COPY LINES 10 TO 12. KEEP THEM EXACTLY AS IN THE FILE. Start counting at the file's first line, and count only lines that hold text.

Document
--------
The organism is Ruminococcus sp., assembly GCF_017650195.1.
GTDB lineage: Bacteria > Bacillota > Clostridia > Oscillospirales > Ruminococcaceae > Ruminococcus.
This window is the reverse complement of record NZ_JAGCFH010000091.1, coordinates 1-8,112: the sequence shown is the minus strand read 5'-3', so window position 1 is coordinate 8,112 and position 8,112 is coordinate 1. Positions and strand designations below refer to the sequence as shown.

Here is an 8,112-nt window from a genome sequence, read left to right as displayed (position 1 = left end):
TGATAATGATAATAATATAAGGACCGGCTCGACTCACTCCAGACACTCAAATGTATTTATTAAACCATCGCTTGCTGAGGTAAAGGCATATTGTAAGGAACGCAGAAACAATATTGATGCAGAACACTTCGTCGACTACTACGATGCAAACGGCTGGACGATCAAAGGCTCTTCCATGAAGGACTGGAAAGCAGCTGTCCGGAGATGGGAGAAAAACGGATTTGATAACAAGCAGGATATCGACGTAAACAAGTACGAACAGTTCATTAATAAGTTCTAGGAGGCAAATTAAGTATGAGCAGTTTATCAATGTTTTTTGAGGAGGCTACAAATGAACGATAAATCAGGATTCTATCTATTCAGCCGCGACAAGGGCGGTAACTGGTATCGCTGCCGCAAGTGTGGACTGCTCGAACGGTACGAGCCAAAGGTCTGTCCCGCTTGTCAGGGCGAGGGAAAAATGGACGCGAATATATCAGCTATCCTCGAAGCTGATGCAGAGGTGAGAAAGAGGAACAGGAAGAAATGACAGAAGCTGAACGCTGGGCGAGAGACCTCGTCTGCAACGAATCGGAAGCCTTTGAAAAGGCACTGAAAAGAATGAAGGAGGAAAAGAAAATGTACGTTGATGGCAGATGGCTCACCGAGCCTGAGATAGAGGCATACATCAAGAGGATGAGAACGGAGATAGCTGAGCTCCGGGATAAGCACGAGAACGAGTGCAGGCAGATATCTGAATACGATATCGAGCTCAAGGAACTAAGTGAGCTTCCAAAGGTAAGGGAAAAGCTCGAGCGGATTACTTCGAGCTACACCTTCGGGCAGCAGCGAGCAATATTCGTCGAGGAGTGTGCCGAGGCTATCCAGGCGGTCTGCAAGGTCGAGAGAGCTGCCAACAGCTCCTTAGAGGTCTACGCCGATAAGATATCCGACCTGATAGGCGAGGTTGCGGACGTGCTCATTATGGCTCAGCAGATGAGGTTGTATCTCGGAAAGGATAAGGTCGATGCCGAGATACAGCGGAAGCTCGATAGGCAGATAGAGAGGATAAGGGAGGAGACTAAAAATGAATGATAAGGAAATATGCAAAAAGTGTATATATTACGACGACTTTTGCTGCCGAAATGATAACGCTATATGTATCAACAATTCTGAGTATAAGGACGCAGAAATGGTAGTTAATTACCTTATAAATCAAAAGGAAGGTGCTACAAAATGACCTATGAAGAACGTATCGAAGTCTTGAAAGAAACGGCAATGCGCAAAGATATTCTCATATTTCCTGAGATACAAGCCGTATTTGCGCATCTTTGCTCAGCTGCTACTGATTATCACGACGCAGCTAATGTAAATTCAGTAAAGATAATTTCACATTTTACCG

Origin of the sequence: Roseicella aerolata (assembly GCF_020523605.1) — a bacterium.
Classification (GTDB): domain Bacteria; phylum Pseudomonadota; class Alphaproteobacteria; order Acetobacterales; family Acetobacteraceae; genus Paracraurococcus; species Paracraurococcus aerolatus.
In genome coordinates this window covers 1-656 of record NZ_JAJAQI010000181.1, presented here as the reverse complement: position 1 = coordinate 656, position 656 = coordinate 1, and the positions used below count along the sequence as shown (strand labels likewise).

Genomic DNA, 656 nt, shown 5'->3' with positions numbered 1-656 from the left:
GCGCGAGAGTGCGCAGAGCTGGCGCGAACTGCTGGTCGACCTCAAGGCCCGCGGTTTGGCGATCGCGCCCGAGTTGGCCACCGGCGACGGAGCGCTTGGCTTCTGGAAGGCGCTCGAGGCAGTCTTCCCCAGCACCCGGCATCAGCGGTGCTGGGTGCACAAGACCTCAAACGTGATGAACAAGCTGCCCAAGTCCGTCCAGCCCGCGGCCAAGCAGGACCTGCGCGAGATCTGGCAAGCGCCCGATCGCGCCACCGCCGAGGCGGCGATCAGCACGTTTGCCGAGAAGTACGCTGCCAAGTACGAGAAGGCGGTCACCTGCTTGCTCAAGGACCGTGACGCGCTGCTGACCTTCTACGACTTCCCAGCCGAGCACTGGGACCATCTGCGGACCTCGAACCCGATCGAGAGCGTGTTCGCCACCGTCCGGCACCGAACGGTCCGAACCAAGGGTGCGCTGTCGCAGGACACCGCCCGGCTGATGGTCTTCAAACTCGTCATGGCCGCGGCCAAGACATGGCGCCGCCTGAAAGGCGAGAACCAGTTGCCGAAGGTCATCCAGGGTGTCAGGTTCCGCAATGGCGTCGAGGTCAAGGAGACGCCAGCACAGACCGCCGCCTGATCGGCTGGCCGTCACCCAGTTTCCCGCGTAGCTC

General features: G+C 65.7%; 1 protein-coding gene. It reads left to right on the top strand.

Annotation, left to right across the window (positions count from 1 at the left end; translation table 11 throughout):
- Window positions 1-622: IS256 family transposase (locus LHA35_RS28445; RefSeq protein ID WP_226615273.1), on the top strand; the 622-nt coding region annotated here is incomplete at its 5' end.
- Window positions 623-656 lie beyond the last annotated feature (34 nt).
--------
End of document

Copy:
GCGCGAGAGTGCGCAGAGCTGGCGCGAACTGCTGGTCGACCTCAAGGCCCGCGGTTTGGCGATCGCGCCCGAGTTGGCCACCGGCGACGGAGCGCTTGGCTTCTGGAAGGCGCTCGAGGCAGTCTTCCCCAGCACCCGGCATCAGCGGTGCTGGGTGCACAAGACCTCAAACGTGATGAACAAGCTGCCCAAGTCCGTCCAGCCCGCGGCCAAGCAGGACCTGCGCGAGATCTGGCAAGCGCCCGATCGCGCCACCGCCGAGGCGGCGATCAGCACGTTTGCCGAGAAGTACGCTGCCAAGTACGAGAAGGCGGTCACCTGCTTGCTCAAGGACCGTGACGCGCTGCTGACCTTCTACGACTTCCCAGCCGAGCACTGGGACCATCTGCGGACCTCGAACCCGATCGAGAGCGTGTTCGCCACCGTCCGGCACCGAACGGTCCGAACCAAGGGTGCGCTGTCGCAGGACACCGCCCGGCTGATGGTCTTCAAACTCGTCATGGCCGCGGCCAAGACATGGCGCCGCCTGAAAGGCGAGAACCAGTTGCCGAAGGTCATCCAGGGTGTCAGGTTCCGCAATGGCGTCGAGGTCAAGGAGACGCCAGCACAGACCGCCGCCTGATCGGCTGGCCGTCACCCAGTTTCCCGCGTAGCTC

General features: G+C 65.7%; 1 protein-coding gene. It reads left to right on the top strand.

Annotation, left to right across the window (positions count from 1 at the left end; translation table 11 throughout):